|Birth: ||Nov. 5, 1815|
|Death: ||Jan. 26, 1901|
Reverend Jacob Griffin was one of ten children born to Obadiah Griffin, Jr., and Hannah (McIntyre) Griffin, who held Loyalist sentiments. His grandfather, Obadiah, Sr. was awarded over 1000 acres in Digby, Nova Scotia and New Brunswick in the late 1780s for his military service in the War of the Rebellion, on behalf of the king.
From Nova Scotia and New Brunswick, the family settled in Upper Ontario at Smithville where Jacob was born and later located to Southwold , Elgin County, which was mostly an untamed area. Jacob did not have many educational opportunities, but at age 16, he heard Reverends David Marks and Obadiah Jenkins preach; after the meeting he joined the Free Will Baptist Church there and began to preach in 1843. He was ordained in Canada in 1844 and began in evangelizing and organizing churches.
On 06 Oct. 1836, he married Emeline Wade, and shortly thereafter, they migrated to Illinois. He was useful in that state, but was called back to Canada in 1852 by the church, according to his brother, Zebina. He returned to the U.S. in 1867, when he accepted a call to assist Winnebago and Vineland churches in Wisconsin.
He was abundant in labors, pastoring and evangelizing in this region and was credited with baptizing over 700 people and organizing at least seven churches. He was a sympathetic friend and a true minister, who sought neither wealth nor the praise of men.
His wife Emeline Wade Griffin survived him.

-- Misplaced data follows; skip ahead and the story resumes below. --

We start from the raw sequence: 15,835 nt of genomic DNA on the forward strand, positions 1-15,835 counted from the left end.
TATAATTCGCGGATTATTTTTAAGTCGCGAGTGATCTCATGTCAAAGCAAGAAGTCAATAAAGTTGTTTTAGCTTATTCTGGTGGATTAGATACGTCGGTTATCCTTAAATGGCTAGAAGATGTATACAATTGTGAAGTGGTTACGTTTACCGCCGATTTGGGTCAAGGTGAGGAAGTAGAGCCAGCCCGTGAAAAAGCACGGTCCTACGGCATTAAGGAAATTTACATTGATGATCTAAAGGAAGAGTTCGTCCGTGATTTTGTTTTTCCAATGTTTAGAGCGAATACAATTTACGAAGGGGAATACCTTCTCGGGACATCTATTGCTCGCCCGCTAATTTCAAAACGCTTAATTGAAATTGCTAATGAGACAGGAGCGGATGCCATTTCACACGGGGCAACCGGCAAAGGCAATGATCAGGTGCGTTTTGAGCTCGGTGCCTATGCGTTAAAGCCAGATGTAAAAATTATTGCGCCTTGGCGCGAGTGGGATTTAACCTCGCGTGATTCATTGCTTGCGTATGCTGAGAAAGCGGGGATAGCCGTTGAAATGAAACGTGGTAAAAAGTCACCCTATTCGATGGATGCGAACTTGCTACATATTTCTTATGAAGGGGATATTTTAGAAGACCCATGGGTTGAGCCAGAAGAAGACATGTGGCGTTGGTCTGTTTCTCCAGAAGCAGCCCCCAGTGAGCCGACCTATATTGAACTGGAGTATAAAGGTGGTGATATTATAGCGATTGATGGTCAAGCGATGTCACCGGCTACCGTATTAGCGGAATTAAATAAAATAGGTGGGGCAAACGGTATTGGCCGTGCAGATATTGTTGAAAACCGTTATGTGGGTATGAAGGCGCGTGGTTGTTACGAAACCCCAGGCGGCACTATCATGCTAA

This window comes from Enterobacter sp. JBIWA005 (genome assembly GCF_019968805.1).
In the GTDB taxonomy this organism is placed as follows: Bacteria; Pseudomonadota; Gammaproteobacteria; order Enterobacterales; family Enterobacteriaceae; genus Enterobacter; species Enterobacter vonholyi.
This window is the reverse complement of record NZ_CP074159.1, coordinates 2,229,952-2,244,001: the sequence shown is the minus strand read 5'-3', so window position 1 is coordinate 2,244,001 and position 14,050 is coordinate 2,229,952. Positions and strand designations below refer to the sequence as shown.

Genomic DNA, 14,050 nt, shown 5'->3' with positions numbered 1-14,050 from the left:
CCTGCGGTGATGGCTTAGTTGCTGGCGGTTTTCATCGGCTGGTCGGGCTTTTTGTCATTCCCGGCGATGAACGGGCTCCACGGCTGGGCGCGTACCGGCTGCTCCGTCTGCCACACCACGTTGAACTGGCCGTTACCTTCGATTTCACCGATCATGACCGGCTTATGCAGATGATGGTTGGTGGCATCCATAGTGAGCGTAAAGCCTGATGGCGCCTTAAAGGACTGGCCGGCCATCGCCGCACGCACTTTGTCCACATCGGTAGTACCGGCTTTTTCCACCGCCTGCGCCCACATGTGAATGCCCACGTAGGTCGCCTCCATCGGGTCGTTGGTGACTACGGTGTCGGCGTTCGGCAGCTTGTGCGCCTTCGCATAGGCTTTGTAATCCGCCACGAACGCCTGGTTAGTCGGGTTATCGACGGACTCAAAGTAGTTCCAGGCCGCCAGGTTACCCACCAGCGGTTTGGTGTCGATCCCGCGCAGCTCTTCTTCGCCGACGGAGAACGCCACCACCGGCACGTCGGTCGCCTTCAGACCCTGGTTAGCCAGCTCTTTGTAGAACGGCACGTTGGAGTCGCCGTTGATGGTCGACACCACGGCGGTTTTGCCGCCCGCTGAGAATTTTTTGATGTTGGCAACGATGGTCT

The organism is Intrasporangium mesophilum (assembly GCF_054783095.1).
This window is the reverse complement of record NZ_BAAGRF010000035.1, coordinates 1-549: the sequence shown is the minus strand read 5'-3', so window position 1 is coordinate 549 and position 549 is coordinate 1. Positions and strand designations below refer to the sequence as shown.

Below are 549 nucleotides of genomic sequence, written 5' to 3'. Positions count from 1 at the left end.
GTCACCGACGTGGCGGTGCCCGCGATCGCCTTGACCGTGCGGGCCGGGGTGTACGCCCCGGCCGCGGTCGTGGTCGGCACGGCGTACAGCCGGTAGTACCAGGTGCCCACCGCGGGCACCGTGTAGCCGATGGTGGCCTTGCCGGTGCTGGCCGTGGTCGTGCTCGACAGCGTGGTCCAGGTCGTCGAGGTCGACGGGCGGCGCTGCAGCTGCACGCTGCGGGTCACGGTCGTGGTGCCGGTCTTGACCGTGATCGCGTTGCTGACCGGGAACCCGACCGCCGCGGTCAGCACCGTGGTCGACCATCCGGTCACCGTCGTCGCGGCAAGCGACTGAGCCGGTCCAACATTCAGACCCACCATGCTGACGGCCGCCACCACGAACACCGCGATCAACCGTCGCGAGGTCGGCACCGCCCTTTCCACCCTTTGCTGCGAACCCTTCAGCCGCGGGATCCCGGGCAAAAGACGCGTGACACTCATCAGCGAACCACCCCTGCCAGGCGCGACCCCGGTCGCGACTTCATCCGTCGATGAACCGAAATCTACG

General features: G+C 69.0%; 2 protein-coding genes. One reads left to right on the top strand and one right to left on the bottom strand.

Rev. Griffin was the father of eight children: two died in childhood -Alvina Sevina and Cassius Hallum; two, Bryant Wade, a lawyer in Vinton, IA, and Jacob Douglass Griffin, a farmer and land owner, died in active manhood and of his two sons living at the time of Rev. Griffin’s death, Rev. Zebina Flavius Griffin of Keunka College, NY, was for ten years a missionary in India; Newell Willard Griffin, a merchant and large land owner in Palo Pinto TX, moved to Norman OK after the death of his wife, Eugenia "Jennie" Edmonds in 1892 where he became a partner in a dry goods store - Cotney Griffin & Waite. N.W., as he was called, built several houses in Norman and bought over 15 tracts of land in Cleveland and Pottowatomie counties. He was awarded the contract to build the Norman courthouse and in 1893 helped organize and capitalize the Farmers and Merchants Bank, where he was named Vice President. In 1901 he moved to Southern California and began building homes in Los Angeles. His land development and homebuilding legacy remains today as the fifth generation continues to build homes in California.
Rev. Griffin’s two living daughters, Cynthia Cordelia, married George Nelson Pemberton and after his death , Mathew McComb in Hortonia. The youngest, Emma Gertrude, married Samuel Alexander and after his death, Samuel Freeman Briggs of Hortonville.
A short funeral service was held at his home, then his body was carried by train to the Free Baptist Church, in Allenville, where the Rev. J. M. Kayser, long-time friend, and fellow churchman, officiated at his service.
More information can be found on the Wisconsin Free Will Baptist Historical Society web site, & History of Nebraska, Vol 3, by Julius S. Morton.
The above has been expanded and edited for accuracy by Theresa McKeon Griffin.
Emeline Wade Griffin (1817 - 1906)*
Zebina Flavious Griffin (1844 - 1938)*
Newell Willard Griffin (1851 - 1925)*
Cassius H Griffin (1858 - 1870)*
Emma Gertrude Griffin Alexander (1863 - 1952)*
Maintained by: Theresa McKeon Griffin
Originally Created by: wvy
Record added: Mar 19, 2011
Find A Grave Memorial# 67125509